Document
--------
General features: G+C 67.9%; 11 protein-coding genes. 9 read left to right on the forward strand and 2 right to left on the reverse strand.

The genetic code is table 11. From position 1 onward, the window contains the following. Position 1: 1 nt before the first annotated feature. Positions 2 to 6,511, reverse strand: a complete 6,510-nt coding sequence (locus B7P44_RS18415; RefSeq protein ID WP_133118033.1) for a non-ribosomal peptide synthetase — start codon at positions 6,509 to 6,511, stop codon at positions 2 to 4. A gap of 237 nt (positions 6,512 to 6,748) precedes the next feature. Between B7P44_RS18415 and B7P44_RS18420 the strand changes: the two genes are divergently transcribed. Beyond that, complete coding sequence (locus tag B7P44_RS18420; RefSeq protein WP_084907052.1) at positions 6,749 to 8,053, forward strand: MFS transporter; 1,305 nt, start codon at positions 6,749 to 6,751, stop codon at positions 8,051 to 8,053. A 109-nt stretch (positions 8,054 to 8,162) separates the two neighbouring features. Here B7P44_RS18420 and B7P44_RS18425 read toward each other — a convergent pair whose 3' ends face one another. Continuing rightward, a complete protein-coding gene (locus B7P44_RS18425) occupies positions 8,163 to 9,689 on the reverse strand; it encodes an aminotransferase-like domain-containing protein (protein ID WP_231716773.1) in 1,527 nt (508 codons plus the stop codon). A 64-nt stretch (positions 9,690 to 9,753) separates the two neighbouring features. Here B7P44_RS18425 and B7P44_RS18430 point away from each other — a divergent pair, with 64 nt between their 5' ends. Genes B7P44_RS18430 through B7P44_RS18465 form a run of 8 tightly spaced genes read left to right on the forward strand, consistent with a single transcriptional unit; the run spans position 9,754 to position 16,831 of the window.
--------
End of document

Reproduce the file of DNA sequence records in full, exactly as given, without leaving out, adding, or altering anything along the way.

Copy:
General features: G+C 67.9%; 11 protein-coding genes. 9 read left to right on the forward strand and 2 right to left on the reverse strand.

The genetic code is table 11. From position 1 onward, the window contains the following. Position 1: 1 nt before the first annotated feature. Positions 2 to 6,511, reverse strand: a complete 6,510-nt coding sequence (locus B7P44_RS18415; RefSeq protein ID WP_133118033.1) for a non-ribosomal peptide synthetase — start codon at positions 6,509 to 6,511, stop codon at positions 2 to 4. A gap of 237 nt (positions 6,512 to 6,748) precedes the next feature. Between B7P44_RS18415 and B7P44_RS18420 the strand changes: the two genes are divergently transcribed. Beyond that, complete coding sequence (locus tag B7P44_RS18420; RefSeq protein WP_084907052.1) at positions 6,749 to 8,053, forward strand: MFS transporter; 1,305 nt, start codon at positions 6,749 to 6,751, stop codon at positions 8,051 to 8,053. A 109-nt stretch (positions 8,054 to 8,162) separates the two neighbouring features. Here B7P44_RS18420 and B7P44_RS18425 read toward each other — a convergent pair whose 3' ends face one another. Continuing rightward, a complete protein-coding gene (locus B7P44_RS18425) occupies positions 8,163 to 9,689 on the reverse strand; it encodes an aminotransferase-like domain-containing protein (protein ID WP_231716773.1) in 1,527 nt (508 codons plus the stop codon). A 64-nt stretch (positions 9,690 to 9,753) separates the two neighbouring features. Here B7P44_RS18425 and B7P44_RS18430 point away from each other — a divergent pair, with 64 nt between their 5' ends. Genes B7P44_RS18430 through B7P44_RS18465 form a run of 8 tightly spaced genes read left to right on the forward strand, consistent with a single transcriptional unit; the run spans position 9,754 to position 16,831 of the window.